I had never heard of a frosted ham until I read about it in Carolyn Coggins’ Successful Entertaining At Home (1952). She is the lady who writes about how to give a cocktail party in a tiny apartment when your kitchen is so small that it can be concealed behind a curtain (i.e. about the size of a shower stall). She got the ham idea from “the chef at the Caribe Hilton in Puerto Rico [who] arranges the most beautiful buffet each Sunday evening that I have ever seen.” His 35′ long buffet table is full of “breathtaking things” which include “an enormous frosted ham.” (The use of this adjective always reminds me of the Seinfeld episode called “The Hamptons,” in which an ugly baby and Elaine are both called “breathtaking.”)
For frosted ham (let us pretend you have two small ones), neither score nor glaze, but bake until completely done. When the rind has been removed, cool and slice one ham, leaving the other whole. Make whatever size slices you desire, half or fourth of a slice wedges. Cover the whole ham with iced, boiled frosting and decorate with candied fruits, citron and fruit peels exactly as you would decorate a handsome cake. Then use the same frosting and similar decorations for the ham slices, arranging them on a large tray so tht people can help themselves.
This is really reminding me of that sausage Bundt cake I wrote about awhile ago. Why would you want a ham to look like a big old fruitcake, no matter how “handsome’ it was? I understand that ham goes well with sweet things like – well, sweet potatoes, and pineapple if you must. Or a spiced fruit compote, maybe – though that would be better with pork chops or something. But boiled or royal icing – not so much. And what about the business of decorating each slice individually? That sounds like a good way to drive myself crazy AND make a mess.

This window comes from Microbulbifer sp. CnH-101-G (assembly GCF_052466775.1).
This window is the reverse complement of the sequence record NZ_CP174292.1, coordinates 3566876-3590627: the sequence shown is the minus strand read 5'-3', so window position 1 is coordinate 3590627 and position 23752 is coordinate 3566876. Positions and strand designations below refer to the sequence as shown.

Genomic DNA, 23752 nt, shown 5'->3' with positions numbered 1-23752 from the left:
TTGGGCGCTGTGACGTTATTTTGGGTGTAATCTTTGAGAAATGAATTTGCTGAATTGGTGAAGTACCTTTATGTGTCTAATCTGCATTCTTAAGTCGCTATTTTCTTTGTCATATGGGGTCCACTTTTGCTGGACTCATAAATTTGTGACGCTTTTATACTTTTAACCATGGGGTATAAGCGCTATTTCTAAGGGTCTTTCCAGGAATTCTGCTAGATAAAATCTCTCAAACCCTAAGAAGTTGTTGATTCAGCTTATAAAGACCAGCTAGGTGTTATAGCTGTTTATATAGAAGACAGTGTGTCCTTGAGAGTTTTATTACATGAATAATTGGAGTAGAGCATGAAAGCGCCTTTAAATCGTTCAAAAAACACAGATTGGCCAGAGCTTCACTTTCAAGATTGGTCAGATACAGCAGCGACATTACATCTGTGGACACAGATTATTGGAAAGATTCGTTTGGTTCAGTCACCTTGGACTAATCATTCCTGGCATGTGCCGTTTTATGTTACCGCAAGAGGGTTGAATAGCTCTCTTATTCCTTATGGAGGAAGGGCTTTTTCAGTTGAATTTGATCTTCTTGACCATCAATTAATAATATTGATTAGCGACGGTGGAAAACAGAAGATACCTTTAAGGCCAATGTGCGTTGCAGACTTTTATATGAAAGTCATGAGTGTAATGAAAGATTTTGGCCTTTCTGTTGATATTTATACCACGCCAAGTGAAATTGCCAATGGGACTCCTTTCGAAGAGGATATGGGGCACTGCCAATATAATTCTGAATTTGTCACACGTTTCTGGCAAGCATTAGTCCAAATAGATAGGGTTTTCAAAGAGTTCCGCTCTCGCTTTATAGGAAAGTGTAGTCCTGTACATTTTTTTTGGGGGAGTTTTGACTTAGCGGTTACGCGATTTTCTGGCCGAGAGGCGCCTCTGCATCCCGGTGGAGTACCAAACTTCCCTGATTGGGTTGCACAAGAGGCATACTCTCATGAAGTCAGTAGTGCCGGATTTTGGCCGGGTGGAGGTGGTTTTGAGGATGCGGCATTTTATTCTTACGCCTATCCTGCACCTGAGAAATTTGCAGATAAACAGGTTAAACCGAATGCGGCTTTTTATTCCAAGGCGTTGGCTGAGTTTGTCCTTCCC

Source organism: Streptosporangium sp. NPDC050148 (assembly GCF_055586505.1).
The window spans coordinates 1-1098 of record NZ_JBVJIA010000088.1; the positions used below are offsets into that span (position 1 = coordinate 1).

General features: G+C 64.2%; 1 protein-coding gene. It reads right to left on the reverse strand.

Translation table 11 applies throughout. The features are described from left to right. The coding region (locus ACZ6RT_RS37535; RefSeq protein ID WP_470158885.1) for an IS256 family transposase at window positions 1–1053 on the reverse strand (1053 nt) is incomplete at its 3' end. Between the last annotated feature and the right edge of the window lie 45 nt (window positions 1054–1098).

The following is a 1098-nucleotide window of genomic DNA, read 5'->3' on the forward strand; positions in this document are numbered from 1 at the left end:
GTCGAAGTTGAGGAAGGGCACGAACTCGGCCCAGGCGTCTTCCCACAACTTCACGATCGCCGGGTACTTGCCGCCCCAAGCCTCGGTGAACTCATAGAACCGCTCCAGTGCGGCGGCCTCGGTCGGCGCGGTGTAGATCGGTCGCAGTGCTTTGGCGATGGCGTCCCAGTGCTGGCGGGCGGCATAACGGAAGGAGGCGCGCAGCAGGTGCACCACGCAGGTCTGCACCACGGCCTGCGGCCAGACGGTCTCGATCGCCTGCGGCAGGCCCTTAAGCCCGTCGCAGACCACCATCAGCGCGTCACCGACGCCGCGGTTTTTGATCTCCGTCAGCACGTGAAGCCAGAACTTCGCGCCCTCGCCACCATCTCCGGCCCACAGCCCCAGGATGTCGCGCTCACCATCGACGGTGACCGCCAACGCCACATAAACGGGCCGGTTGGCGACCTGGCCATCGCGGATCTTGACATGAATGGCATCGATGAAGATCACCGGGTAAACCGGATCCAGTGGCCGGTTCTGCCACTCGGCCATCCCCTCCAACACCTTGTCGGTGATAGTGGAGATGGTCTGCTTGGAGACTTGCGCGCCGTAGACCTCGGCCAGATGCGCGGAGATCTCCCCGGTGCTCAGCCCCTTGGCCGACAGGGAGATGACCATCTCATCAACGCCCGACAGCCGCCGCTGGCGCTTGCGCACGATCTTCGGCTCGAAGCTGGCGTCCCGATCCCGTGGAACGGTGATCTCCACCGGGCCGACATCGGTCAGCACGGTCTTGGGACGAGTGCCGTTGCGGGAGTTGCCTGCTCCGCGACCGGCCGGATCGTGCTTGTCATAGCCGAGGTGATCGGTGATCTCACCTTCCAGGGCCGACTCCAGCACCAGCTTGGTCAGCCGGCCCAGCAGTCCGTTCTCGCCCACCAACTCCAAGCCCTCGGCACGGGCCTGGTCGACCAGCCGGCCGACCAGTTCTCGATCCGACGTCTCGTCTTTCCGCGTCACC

But people liked their frosted hams, apparently. Take a look at this ad from 1959 – just mentally add some candied fruit and you have Ms. Coggins’ masterpiece. Although it is studded with little greenish dots – so that frosting could be cream cheese and chives. I can’t read the text so I don’t know.
We are having a roast ham today and it will not be coming anywhere near cake frosting or candied cherries either!
Ms. Coggins also suggests that for Easter we can also “mold colored gelatin half-eggs in egg cups” and stick them together with mayonnaise “to make an Easter egg dessert.” No, no – please. No mayonnaise in the dessert – and no icing on the ham! Why don’t we just switch them quietly and see if that isn’t loads better.
[P.S. I know that you can use mayonnaise in some cake recipes; I will go and find one to share with you for my next post, to contrast with the frosted ham].